The Senate Commerce Section 230 Hearing that Could Have BeenOctober 29, 2020
Yesterday’s Senate Commerce Committee hearing on Section 230 — six days before the national election — could have been about what responsibility platforms have in addressing foreign attempts to interfere in our election. It could have been about the degradation of local news. It could even have been a good faith debate about the merits and flaws of those 26 words that created the internet. Instead, it was an opportunity for Senate Commerce Republicans to aggressively assert the myth of anti-conservative bias on Twitter, Facebook, and Google that has been repeatedly proven false.
Many of the Senate Republicans serving on the Commerce Committee have rebranded legitimate content moderation as censorship, stretching the idea of censorship far beyond its reasonable limits and asking 69 questions about it, according to the New York Times. Senator Mike Lee, for example, articulated an Orwellian definition of censorship (he called it a “term of art”), claiming that it includes: “blocking content, fact checks, labelling content, or demonetized websites.” What he described is not censorship but content moderation, and it is protected by Section 230 for a reason. Section 230 gives platforms a legal shield to take down “otherwise objectionable” content, and Google CEO Sundar Pichai pointed out that this ambiguity allows platforms to respond to unforeseeable events, from the seemingly lighthearted but eventually dangerous “Tide Pod challenge” to the horrific live streamed Christchurch shooting. Platforms have used Section 230 to remove anti-semitic content like Holocaust denials as well as conspiracy theories like QAnon. And, of course, when a platform engages in its own counter-speech, such as through fact-check labels, this speech is not protected by Section 230 — just by the First Amendment in the same way as traditional media outlets like newspapers and TV channels are when they fact-check misinformation.
Rather than doubling down on accusations of censorship, it would be more useful to engage with a marketplace of ideas. There are other platforms like Parler that employ more lax content moderation, and there are bipartisan, pro-competition ideas like promoting interoperability between platforms. Competition between platforms with different policies would allow users to choose the environment they want online. If users are dissatisfied with platform options currently on the market, this hearing would have been an ideal opportunity to expand on anti-competitive monopoly power just laid out in a report by the House’s Antitrust Subcommittee.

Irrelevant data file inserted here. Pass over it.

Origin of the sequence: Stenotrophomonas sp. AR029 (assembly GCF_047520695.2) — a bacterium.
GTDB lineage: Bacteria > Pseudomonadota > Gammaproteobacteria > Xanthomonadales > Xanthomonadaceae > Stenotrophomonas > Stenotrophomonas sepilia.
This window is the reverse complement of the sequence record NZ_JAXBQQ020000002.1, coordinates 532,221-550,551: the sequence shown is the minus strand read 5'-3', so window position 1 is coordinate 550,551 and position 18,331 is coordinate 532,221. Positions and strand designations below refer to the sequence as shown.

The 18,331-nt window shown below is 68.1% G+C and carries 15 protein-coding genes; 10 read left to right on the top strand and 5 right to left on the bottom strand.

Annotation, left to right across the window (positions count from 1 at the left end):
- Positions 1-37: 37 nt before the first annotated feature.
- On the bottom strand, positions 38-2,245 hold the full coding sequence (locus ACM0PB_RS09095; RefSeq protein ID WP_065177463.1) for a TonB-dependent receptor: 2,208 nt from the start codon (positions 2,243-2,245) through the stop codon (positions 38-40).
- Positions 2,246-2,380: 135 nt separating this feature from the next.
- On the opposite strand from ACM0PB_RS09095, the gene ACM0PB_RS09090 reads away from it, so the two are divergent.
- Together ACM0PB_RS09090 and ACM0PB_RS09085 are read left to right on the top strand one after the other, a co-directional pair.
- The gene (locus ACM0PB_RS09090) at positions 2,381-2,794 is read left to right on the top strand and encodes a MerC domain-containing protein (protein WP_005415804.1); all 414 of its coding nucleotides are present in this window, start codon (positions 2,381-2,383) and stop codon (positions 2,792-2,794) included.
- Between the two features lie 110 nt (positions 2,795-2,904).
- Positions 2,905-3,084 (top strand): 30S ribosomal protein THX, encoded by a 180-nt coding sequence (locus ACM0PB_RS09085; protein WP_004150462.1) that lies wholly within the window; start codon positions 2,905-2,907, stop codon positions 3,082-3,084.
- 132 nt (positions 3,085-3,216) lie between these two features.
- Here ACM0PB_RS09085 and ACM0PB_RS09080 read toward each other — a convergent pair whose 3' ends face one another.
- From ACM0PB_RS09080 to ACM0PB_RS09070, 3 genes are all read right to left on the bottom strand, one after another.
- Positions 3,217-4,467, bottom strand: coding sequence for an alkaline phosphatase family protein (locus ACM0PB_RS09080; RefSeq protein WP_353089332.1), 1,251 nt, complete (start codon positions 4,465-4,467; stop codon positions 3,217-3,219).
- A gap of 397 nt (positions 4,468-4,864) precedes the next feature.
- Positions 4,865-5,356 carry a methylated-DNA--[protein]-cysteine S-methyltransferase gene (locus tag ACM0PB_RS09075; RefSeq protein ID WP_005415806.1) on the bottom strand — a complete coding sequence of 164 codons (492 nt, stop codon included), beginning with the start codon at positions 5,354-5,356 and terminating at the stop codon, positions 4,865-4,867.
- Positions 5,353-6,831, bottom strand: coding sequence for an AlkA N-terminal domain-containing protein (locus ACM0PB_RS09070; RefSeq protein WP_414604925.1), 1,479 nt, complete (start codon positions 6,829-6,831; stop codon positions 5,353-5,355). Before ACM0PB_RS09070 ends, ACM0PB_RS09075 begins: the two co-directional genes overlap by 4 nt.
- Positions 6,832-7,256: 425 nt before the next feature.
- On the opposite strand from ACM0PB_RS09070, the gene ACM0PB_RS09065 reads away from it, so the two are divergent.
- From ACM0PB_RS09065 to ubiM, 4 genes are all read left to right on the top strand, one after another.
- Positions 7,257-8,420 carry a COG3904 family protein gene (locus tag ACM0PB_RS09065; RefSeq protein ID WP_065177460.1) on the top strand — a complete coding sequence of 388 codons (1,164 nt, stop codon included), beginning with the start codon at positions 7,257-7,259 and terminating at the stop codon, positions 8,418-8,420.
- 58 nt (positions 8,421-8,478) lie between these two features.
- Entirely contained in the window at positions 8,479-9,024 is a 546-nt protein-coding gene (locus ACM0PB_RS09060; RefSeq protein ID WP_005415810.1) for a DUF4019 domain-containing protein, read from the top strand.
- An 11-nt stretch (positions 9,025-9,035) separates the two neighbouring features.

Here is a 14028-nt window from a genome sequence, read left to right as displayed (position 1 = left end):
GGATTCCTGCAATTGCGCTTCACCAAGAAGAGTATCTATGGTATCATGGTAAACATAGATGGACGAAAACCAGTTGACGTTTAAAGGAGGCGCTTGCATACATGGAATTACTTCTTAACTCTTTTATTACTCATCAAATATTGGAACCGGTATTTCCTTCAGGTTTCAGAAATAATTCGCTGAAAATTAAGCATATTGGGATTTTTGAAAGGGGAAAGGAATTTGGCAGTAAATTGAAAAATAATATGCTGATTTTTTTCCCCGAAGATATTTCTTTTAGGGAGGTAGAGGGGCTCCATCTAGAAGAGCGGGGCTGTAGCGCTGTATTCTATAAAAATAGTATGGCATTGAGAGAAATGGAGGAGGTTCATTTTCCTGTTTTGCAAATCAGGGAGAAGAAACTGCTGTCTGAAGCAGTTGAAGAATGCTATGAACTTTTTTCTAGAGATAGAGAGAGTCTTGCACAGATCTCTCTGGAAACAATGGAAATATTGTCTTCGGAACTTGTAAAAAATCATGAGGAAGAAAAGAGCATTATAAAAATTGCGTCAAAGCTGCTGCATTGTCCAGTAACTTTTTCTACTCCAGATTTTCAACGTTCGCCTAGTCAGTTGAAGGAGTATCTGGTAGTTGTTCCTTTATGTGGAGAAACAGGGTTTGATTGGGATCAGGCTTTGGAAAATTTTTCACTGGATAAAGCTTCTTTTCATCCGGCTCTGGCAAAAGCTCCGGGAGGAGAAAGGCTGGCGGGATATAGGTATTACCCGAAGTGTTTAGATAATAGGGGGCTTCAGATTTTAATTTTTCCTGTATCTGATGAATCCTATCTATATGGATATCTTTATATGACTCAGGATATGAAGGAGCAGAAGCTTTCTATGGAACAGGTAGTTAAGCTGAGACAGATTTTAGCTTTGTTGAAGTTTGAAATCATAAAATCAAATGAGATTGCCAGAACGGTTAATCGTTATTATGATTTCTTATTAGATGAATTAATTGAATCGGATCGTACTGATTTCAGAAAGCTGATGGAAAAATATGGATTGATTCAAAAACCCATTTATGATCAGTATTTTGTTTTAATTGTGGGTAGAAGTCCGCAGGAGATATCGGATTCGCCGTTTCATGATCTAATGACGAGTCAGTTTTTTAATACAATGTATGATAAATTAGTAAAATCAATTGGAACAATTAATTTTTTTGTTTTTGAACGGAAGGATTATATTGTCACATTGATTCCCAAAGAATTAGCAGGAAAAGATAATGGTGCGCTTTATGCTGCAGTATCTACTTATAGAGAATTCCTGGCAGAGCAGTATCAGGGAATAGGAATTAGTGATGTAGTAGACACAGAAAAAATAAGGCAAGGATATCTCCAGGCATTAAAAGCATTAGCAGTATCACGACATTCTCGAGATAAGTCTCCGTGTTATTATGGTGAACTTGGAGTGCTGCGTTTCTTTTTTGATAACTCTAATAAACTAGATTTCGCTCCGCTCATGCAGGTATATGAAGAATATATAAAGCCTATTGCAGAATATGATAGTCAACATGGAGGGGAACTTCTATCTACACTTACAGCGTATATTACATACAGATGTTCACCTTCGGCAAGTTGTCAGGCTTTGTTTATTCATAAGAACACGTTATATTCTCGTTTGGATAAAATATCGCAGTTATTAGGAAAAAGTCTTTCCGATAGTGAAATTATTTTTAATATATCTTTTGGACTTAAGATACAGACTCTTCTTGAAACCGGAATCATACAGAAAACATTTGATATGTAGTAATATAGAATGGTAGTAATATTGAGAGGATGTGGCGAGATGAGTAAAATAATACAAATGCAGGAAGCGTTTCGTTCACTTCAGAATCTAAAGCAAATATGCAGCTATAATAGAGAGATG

Hauling the CEOs of Twitter, Facebook, and Google to a committee hearing that was functionally a campaign event six days before voting ends is not a coincidence. This action appears as a threat against legitimate content moderation. The hearing is a perfect complement to bills that link Section 230 protections to a plethora of dubious goals, from the President’s calls to “revoke 230” to the Federal Communications Commission’s recent decision that it can interpret Section 230 however it sees fit despite an obvious lack of authority to do so.
With voting disinformation rampant and election results expected to be delayed, Senator Schatz’s urging to these social media CEOs is crucial: “Do not let the United States Senate bully you into carrying the water for those who want to advance misinformation.” In other words, do not “bend over backwards” to accommodate absurd demands just because of accusations that you are being liberal. Honest, good faith content moderation and transparent policies will speak for themselves. We look forward to, as Sen. Tester said, “getting past this political garbage” to get back to the work of the bipartisan efforts, led by Senators Thune and Schatz, to discuss reasonable measures to promote greater transparency, accountability, and due process for content moderation practices that can empower user choices between these dominant platforms and other smaller options.
About Alyssa Martindale
Alyssa is a Communications Intern at Public Knowledge. She has previously interned at the State Policy and Government Relations team at Deloitte and as a Conference Fellow at J Street. She is a senior at the George Washington University, where she studies International Affairs and Security Policy. When she isn't watching Senate Commerce Committee hearings, Alyssa is most likely cooking or baking in her tiny kitchen.